Tag Archives: contact microphones

Sounds from a Deserted Town: Dalmorton

Dalmorton Butchers

The old Dalmorton Butchers

More than a 1-hour drive along a narrow dirt-road winding its way through river-valleys lined with eucalyptus trees sits the deserted township of Dalmorton. Once a gold-mining town boasting 13 pubs Dalmorton is now a small collection of abandoned buildings whose facades are barely surviving the elements and mindless actions of some visitors.

There under the unrelenting midday sun an old butchers shop and residence begged to be recorded …

Butchers

Inside the butchers

The heat was oppressive inside the old butchers shop. I definitely didn’t want to spend much time there. Quickly scanning the room I saw some rusting metal rings from which meat once hung. They looked an ideal place to connect a contact microphone.  The metal transported a definite thumping sound. A loose sheet of corrugated-iron roof was flapping in the barely existent breeze.

Residence

Next door an old residence baked in the sun. Although it had survived decades of abandonment visitors had at some stage kicked in the walls and windows. In a room to the left a tree branch scraped against a sheet of iron. My recording was cut short by the intense heat. The space or sparseness of the sounds caught in the recordings somehow reflected the slow pace of the empty township.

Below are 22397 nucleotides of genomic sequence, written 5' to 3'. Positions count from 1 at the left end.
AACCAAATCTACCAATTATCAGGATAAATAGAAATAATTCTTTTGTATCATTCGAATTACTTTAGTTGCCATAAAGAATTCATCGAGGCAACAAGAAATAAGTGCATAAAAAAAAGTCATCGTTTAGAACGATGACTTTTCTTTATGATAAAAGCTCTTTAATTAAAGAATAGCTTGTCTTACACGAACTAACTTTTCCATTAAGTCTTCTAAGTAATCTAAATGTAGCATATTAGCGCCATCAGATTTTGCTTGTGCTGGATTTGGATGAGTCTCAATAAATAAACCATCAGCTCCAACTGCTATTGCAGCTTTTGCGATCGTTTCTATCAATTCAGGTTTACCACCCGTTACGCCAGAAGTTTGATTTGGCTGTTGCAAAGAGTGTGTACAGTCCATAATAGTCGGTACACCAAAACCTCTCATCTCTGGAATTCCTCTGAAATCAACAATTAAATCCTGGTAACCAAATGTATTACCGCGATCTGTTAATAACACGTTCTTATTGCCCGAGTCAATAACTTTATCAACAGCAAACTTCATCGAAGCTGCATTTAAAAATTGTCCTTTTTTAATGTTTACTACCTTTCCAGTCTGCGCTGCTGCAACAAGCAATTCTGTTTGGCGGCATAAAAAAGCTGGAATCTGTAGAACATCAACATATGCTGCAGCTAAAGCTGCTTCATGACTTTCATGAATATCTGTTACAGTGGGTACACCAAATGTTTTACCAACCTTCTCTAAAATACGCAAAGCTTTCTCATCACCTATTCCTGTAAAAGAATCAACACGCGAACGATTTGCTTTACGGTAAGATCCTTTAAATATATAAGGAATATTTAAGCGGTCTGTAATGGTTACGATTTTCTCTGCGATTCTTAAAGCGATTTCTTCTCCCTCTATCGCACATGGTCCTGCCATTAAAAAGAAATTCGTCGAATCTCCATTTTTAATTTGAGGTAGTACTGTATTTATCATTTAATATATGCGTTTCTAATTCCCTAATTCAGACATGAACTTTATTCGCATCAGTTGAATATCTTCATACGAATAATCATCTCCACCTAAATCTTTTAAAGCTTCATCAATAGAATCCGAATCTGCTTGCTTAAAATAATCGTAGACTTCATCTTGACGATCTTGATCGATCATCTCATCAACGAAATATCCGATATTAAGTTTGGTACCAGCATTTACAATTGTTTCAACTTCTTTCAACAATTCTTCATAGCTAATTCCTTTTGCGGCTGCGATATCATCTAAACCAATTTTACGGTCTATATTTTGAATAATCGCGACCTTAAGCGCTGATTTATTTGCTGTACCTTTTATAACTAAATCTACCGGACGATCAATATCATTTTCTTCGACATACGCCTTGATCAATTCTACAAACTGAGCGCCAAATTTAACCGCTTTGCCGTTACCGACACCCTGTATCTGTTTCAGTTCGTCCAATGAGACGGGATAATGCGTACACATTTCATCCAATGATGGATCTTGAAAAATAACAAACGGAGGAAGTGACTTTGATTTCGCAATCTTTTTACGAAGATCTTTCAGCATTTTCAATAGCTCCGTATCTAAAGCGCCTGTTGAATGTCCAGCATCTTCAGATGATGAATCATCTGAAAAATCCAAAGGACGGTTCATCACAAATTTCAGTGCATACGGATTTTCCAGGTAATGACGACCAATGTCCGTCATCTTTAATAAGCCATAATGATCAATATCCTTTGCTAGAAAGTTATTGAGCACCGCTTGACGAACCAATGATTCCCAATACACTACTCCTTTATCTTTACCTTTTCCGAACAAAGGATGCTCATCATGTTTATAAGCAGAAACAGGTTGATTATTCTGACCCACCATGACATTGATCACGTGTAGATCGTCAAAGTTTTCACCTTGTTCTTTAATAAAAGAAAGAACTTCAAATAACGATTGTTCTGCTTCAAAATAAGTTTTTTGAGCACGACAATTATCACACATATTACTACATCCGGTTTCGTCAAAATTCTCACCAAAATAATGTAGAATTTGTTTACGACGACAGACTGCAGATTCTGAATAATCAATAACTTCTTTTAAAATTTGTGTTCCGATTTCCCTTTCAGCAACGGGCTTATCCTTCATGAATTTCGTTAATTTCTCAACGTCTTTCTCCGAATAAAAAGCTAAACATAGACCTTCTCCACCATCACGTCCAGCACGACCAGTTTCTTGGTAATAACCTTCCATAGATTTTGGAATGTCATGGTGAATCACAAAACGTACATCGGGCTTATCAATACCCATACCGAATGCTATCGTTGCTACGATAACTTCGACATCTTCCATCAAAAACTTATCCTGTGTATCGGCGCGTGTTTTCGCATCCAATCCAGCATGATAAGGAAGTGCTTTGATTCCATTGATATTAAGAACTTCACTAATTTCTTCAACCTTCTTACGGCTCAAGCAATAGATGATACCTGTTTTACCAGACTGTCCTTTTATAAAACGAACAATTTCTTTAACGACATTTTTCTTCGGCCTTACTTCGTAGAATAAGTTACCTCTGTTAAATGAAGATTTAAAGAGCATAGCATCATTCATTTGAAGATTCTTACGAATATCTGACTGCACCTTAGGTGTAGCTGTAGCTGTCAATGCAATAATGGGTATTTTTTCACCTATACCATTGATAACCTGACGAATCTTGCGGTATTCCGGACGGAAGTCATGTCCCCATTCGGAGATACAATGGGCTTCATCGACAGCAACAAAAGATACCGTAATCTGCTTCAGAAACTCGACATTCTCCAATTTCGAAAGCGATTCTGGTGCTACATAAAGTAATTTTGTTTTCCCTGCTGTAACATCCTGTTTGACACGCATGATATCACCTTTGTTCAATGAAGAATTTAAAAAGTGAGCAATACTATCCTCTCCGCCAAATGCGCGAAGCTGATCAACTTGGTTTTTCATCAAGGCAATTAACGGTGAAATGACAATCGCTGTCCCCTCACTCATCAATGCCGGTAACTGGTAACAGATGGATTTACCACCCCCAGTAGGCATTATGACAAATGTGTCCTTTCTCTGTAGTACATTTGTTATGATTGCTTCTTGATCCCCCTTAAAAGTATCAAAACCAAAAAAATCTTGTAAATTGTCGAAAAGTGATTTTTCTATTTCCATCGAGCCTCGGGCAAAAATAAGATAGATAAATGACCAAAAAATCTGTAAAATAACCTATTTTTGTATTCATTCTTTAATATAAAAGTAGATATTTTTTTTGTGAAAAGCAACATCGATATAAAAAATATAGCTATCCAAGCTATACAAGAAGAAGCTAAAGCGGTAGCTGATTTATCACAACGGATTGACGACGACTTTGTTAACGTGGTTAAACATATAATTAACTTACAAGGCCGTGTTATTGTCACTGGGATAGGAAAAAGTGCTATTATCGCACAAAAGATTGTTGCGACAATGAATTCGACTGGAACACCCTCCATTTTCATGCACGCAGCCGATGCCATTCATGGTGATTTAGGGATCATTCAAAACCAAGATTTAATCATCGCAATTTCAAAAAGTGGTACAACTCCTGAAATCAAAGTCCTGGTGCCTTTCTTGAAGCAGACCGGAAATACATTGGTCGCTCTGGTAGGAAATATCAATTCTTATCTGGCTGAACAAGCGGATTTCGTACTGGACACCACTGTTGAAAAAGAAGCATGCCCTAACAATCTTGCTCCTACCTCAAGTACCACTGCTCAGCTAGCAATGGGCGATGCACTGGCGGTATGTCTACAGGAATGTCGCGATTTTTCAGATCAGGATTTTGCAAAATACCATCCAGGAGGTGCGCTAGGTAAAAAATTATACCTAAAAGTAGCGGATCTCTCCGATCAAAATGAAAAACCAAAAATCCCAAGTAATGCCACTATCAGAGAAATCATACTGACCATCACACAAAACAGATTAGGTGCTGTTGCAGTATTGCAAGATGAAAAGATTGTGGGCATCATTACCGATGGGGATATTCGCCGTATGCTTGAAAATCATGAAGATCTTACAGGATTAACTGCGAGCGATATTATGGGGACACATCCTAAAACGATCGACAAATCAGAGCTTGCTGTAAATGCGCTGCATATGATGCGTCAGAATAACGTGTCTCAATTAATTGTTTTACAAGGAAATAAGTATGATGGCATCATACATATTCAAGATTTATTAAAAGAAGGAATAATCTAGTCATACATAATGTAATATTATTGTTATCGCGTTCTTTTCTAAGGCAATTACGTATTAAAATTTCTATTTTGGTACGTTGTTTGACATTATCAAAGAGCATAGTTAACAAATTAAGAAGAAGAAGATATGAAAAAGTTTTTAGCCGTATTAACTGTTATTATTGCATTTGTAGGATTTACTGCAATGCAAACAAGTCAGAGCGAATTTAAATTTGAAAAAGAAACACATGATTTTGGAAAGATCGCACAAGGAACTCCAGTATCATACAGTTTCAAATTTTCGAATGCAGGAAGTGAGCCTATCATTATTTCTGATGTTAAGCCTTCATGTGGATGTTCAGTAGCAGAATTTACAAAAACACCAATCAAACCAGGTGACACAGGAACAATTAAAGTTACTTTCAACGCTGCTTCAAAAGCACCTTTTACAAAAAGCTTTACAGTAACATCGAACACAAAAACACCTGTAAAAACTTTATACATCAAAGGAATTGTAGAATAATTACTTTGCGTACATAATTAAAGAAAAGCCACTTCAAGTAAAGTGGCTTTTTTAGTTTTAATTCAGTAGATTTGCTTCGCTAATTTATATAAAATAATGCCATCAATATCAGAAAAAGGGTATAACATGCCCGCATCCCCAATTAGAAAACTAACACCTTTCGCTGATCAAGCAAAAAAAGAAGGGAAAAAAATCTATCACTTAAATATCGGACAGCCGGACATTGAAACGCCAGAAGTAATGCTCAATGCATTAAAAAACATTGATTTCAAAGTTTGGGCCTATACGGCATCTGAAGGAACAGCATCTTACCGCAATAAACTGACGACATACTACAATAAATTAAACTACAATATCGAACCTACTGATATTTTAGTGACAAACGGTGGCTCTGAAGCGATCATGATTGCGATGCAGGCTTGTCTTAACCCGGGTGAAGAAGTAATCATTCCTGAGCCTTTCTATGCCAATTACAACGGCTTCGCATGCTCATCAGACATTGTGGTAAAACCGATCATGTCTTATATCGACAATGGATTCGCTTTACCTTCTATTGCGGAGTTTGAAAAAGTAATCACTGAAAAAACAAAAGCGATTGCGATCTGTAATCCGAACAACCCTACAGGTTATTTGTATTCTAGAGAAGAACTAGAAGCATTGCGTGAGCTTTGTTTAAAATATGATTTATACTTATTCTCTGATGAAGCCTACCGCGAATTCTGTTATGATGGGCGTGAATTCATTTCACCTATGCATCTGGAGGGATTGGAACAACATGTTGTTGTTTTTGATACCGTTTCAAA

Dalmorton creek

 Boyd River

Walking around the remnants of the old township it is easy to forget that a a river runs through the valley.  The sounds of life by the riverbanks were in direct contrast with the town. We entered its fresh water contemplating the place Dalmorton had once been. Questions were asked:

How had the land shaped those who once lived there? How could a town big enough to host 13 pubs all but disappear? What emotional attachments did residents have to Dalmorton in order to call it home? Did the local soundscape help form a connection to the land? What sounds had since been lost?

We floated in the water, no answers came …

A bridge in Thredbo (or, why I love contact microphones)

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Contact microphones – my favourite portal to listening to “the inaudible”.  Whether recording in domestic spaces or the outside world I love nothing more than connecting contact microphones to inanimate objects and listening to their voice. Not only do they reveal unexpected tones and pulses but they also stand in contrast to their surrounds. The juxtaposition between the landscape and its elusive auditory companion keeps me occupied when I’m on field recording trips.